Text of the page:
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The importance of being over earnest

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The importance of being over-earnest

I am in the middle of digesting critical opinion of YES in the UK. It seems – to my delight and surprise – that most of the reviews and articles have been very appreciative of the film, of the risks taken with form and of the political and personal passions which motivated its making. But I have spotted two words, which have appeared here and there as caveats in otherwise positive pieces, which I have found puzzling. One is ‘intellectual’, usually used pejoratively, and the other is ‘earnest’ or ‘over-earnest’ used to describe my work, and me.

To be wary of intellectualism is an understandable, though very English, tendency. The French, Italian, Mexican and Japanese, to name just a few other cultures, have no such feeling of revulsion for the reminders of the activity of the mind in cinema or elsewhere. I sometimes wonder if the English are not equally embarrassed about having a mind as having a body. It is ironic, given that I left school at 16 and have largely made my own way in the world based on intuitive decisions, treading the boards, doing plies in dance classes, singing in smoky clubs, spending hours in laboratories and cutting rooms, peering through lenses, addressing surfaces, colours, clothes, objects, and – above all – people, that I should be so identified with language and the intellect.

Perhaps overt displays of thinking bring class connotations of privilege with them, the haughty reek of Oxbridge and its long tendrils of power exercised behind closed doors. But I have never been part of that world. Or perhaps it is my very lack of formal education that has pushed me, hungrily, towards books and writing, and perhaps my hunger is indecent, somehow, and certainly uncool.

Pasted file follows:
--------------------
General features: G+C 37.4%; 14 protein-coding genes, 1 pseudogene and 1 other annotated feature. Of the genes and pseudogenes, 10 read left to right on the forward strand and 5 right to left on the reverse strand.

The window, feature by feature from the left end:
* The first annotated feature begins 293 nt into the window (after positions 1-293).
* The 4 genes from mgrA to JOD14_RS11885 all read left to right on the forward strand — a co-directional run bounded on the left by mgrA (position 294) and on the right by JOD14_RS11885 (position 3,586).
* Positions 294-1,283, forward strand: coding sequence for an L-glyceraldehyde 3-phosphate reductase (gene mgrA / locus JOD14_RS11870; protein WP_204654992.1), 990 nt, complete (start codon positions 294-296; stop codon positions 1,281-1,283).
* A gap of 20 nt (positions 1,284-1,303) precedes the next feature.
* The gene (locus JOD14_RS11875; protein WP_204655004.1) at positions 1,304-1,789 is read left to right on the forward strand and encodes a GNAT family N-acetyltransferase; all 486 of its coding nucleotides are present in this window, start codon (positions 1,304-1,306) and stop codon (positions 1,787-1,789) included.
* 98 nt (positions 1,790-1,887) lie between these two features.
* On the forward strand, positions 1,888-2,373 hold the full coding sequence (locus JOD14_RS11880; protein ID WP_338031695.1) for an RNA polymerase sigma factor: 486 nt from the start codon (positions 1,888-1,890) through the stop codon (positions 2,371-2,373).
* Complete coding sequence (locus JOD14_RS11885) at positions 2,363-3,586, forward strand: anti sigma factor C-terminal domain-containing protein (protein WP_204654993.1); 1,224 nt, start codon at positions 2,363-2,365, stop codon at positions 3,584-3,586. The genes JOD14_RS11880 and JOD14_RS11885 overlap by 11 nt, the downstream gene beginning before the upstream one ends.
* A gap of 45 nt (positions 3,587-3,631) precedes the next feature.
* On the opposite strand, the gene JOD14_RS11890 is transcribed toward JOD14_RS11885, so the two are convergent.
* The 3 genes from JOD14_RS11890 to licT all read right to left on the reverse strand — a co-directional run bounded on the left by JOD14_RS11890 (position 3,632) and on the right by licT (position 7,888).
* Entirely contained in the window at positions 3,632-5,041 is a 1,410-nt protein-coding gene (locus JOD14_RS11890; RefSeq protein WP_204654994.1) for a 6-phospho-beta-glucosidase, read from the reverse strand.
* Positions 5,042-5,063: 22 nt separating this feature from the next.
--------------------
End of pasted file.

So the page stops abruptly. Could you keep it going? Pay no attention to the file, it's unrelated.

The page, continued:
Which brings us to earnestness. I confess, unreservedly, to being an earnest person. As a teenager this lust for engagement with people and ideas manifested as a tendency to blushing. I tried to cover my rosy, mutable cheeks with thick white make-up in an attempt to look pale and interesting rather than pink and passionate; it never worked. I have always cared too much, in some people’s eyes, about everything.

At thirteen I was marching for days on end, my feet raw and blistered, against the atom bomb. During the Cuban missile crisis I was handing out pro-peace leaflets in my school uniform at underground stations after school. I heckled fascists in the street when they set up their horrid little stands; as a small girl I always intervened when I saw bullying – rushing in earnestly, my arms rotating like a circular saw to compensate for my diminished stature.

I have stayed up all night more times than I could ever remember to try and perfect a paragraph, whether in a school essay, a letter to a friend, a grant application, or a script. I have driven grown men to tears in my perfectionist capacity to go on and on in the quest for the right degree of contrast in a print, or to maintain the precise, unique range of harmonics in a voice or a musical instrument whilst in a recording studio.

I fear I will never be cool, but will remain relentlessly unfashionable, and eagerly, blushingly over-earnest until I am a thoroughly embarrassing old lady.

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Earnest at six

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Hiding, earnestly, at 15

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Earnest in tights at 18

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Earnest with Tilda

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Thinking, earnestly, in Buenos Aires

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Embarrassingly Earnest?

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Earnest with Ernesto

Text © Sally Potter. All pictures © Adventure Pictures unless otherwise indicated